Extended-spectrum cephalosporin-resistant Escherichia coli (ESCREC) are a growing threat. Leading ESCREC lineages include sequence type ST131, especially its (blaCTX-M-15-associated) H30Rx subclone and (blaCTX-M-27-associated) C1-M27 subset within the H30R1 subclone. The comparative activity against such strains of alternative antimicrobial agents, including the recently developed aminoglycoside plazomicin, is undefined, so was investigated here. We assessed plazomicin and 11 comparators for activity against 216 well-characterized ESCREC isolates (Minnesota, 2012–2017) and then compared broth microdilution MICs with phylogenetic and clonal background, beta-lactamase genotype (blaCTX-M; group 1 and 9 variants), and co-resistance. Percent susceptible was > 99% for plazomicin, meropenem, imipenem, and tigecycline; 96–98% for amikacin and ertapenem; and ≤ 75% for the remaining comparators. For most comparators, MICs varied significantly in relation to multiple bacterial characteristics, in agent-specific patterns. By contrast, for plazomicin, the only bacterial characteristic significantly associated with MICs was ST131 subclone: plazomicin MICs were lowest among O16 ST131 isolates and highest among ST131-H30R1 C1-M27 subclone isolates. Additionally, plazomicin MICs varied significantly in relation to resistance vs. susceptibility to comparator agents only for amikacin and levofloxacin. For most study agents, antimicrobial activity against ESCREC varied extensively in relation to multiple bacterial characteristics, including clonal background, whereas for plazomicin, it varied only by ST131 subclone (C1-M27 isolates least susceptible, O16 isolates most susceptible). These findings support plazomicin as a reliable alternative for treating ESCREC infections and urge continued attention to the C1-M27 ST131 subclone.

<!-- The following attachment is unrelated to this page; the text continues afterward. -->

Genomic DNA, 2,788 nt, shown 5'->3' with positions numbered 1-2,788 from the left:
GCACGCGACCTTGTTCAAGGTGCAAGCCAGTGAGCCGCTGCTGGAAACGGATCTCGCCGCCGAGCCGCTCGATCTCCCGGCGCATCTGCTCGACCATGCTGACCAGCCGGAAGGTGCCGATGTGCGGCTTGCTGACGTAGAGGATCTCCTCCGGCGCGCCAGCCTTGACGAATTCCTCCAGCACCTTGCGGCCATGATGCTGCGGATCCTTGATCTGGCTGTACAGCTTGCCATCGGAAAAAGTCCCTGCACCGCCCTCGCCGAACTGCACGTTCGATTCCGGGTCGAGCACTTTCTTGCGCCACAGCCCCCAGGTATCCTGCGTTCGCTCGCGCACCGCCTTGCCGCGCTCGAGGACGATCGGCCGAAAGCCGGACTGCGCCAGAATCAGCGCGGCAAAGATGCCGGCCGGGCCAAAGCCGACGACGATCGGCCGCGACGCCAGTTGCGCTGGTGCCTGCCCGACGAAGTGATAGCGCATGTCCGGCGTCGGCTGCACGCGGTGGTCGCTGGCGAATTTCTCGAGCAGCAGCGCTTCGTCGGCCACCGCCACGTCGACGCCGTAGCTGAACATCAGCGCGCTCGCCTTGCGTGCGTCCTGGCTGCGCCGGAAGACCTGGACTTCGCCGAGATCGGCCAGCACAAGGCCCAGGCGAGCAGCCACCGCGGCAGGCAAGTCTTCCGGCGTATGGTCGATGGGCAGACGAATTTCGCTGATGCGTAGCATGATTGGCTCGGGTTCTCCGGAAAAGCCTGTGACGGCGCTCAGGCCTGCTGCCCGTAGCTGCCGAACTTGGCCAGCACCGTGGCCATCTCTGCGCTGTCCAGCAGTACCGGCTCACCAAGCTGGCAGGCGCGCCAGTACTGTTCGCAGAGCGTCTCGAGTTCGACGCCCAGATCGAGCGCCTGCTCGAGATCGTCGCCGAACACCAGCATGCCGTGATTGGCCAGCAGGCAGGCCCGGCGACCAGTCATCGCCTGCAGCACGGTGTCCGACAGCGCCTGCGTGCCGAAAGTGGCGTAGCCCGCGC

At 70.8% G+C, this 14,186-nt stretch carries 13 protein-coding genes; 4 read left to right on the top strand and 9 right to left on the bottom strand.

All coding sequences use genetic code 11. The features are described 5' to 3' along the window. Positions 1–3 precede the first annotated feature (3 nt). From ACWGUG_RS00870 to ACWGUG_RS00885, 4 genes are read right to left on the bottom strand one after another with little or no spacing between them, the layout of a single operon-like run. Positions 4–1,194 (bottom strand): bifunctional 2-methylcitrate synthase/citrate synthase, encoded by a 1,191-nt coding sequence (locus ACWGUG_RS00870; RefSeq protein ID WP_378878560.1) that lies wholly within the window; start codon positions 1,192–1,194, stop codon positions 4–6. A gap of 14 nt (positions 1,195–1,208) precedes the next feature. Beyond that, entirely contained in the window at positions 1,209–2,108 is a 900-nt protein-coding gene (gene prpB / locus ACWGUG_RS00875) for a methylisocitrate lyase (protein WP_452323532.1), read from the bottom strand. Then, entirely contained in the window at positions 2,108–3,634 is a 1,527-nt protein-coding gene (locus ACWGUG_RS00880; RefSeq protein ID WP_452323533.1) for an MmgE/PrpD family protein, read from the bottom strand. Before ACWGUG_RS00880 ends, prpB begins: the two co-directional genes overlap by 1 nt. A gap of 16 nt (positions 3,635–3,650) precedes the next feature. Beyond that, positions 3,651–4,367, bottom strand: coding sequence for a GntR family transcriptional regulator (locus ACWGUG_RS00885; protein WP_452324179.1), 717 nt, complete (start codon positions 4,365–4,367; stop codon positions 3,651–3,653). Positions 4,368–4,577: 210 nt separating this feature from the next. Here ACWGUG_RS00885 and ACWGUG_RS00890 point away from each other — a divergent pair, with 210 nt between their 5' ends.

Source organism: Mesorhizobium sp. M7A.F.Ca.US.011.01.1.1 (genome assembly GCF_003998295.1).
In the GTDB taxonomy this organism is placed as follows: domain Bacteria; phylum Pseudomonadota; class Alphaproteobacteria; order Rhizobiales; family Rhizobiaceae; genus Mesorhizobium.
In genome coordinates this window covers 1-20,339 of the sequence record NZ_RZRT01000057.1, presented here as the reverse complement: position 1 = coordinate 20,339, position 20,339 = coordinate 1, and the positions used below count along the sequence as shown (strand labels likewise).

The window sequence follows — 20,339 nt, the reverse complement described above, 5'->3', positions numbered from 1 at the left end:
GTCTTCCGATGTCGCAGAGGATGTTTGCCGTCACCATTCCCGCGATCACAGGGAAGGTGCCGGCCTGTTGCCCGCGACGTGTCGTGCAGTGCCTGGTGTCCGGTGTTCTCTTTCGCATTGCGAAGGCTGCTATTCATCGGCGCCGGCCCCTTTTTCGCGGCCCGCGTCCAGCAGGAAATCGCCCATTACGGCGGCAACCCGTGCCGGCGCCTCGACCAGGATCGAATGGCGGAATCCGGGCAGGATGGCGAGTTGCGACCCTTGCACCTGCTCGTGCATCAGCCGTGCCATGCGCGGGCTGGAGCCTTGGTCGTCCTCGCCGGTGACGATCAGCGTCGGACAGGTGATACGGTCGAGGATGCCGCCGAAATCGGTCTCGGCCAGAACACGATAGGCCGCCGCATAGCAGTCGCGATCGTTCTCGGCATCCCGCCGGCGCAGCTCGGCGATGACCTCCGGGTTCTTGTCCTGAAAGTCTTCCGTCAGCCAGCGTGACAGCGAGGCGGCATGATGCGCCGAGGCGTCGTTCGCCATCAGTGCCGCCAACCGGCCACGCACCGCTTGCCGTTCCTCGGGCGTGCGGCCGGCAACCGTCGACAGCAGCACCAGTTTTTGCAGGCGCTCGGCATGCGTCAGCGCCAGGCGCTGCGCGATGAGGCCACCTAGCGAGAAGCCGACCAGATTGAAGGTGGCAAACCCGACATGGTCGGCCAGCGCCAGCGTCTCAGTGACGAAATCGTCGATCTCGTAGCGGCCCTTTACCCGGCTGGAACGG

|Original language||English (US)|
|Number of pages||7|
|Journal||European Journal of Clinical Microbiology and Infectious Diseases|
|State||Published - Oct 2021|
Bibliographical noteFunding Information:
This work was supported by an investigator-initiated grant from Cipla/Achaogen. This work was also supported by Office of Research and Development, Department of Veterans Affairs and the National Institute of Allergy and Infectious Diseases of the NIH (Antibacterial Resistance Leadership Group, award number UM1AI104681) (JRJ). The sponsors had no role in study design, data collection, data analysis, writing the manuscript, or the decision to publish.
© 2021, This is a U.S. government work and not under copyright protection in the U.S.; foreign copyright protection may apply.
- Antimicrobial resistance
- Escherichia coli
- Extended-spectrum beta-lactamase
- Extended-spectrum cephalosporins
PubMed: MeSH publication types
- Journal Article